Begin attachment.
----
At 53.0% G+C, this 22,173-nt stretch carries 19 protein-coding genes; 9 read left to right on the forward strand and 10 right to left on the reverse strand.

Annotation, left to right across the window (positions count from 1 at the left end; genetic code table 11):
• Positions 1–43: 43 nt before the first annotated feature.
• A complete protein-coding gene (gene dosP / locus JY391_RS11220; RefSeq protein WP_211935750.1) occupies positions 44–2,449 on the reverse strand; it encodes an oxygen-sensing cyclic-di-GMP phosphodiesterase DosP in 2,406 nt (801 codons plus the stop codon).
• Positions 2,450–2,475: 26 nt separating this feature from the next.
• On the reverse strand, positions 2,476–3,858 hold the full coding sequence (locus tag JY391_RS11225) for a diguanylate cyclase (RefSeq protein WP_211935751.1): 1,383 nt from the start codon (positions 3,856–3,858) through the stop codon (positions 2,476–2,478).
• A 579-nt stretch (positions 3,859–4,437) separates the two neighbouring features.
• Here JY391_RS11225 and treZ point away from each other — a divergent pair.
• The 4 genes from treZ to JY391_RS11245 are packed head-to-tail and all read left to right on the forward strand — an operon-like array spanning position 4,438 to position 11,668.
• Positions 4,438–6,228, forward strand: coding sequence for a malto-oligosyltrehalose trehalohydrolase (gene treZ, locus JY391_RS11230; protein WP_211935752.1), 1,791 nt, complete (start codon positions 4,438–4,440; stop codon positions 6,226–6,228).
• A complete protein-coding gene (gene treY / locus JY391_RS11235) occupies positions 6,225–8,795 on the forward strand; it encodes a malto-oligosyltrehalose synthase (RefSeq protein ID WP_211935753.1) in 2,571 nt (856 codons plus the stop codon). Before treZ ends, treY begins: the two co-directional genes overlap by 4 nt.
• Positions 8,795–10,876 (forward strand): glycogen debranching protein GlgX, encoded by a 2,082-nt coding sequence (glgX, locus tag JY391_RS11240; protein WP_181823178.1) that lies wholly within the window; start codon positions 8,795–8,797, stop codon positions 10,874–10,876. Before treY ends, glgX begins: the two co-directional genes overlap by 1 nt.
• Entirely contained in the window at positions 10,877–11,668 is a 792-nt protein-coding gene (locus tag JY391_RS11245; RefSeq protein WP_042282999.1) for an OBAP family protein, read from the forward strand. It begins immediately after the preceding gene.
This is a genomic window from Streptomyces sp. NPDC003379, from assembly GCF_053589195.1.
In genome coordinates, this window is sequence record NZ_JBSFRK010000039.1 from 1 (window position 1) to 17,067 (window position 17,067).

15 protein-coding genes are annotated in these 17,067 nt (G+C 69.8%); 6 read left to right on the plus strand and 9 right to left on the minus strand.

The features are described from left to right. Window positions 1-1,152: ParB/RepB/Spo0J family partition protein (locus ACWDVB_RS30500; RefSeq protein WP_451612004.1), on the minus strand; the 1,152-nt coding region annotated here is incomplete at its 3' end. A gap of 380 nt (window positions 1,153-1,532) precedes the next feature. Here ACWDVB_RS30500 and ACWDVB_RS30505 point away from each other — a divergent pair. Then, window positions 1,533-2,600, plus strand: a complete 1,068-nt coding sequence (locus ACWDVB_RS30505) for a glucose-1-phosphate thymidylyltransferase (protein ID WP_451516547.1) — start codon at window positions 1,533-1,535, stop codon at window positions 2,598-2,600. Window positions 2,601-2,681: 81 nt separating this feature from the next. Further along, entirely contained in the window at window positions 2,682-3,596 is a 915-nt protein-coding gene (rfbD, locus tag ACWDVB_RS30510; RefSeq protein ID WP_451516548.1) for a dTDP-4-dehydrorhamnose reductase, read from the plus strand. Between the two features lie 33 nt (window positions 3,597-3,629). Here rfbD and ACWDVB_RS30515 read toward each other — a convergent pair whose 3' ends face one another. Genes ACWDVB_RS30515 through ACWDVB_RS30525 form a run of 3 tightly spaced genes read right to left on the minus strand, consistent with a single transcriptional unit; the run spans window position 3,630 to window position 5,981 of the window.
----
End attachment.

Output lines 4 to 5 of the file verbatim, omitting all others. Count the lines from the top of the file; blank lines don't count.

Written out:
• A complete protein-coding gene (gene dosP / locus JY391_RS11220; RefSeq protein WP_211935750.1) occupies positions 44–2,449 on the reverse strand; it encodes an oxygen-sensing cyclic-di-GMP phosphodiesterase DosP in 2,406 nt (801 codons plus the stop codon).
• Positions 2,450–2,475: 26 nt separating this feature from the next.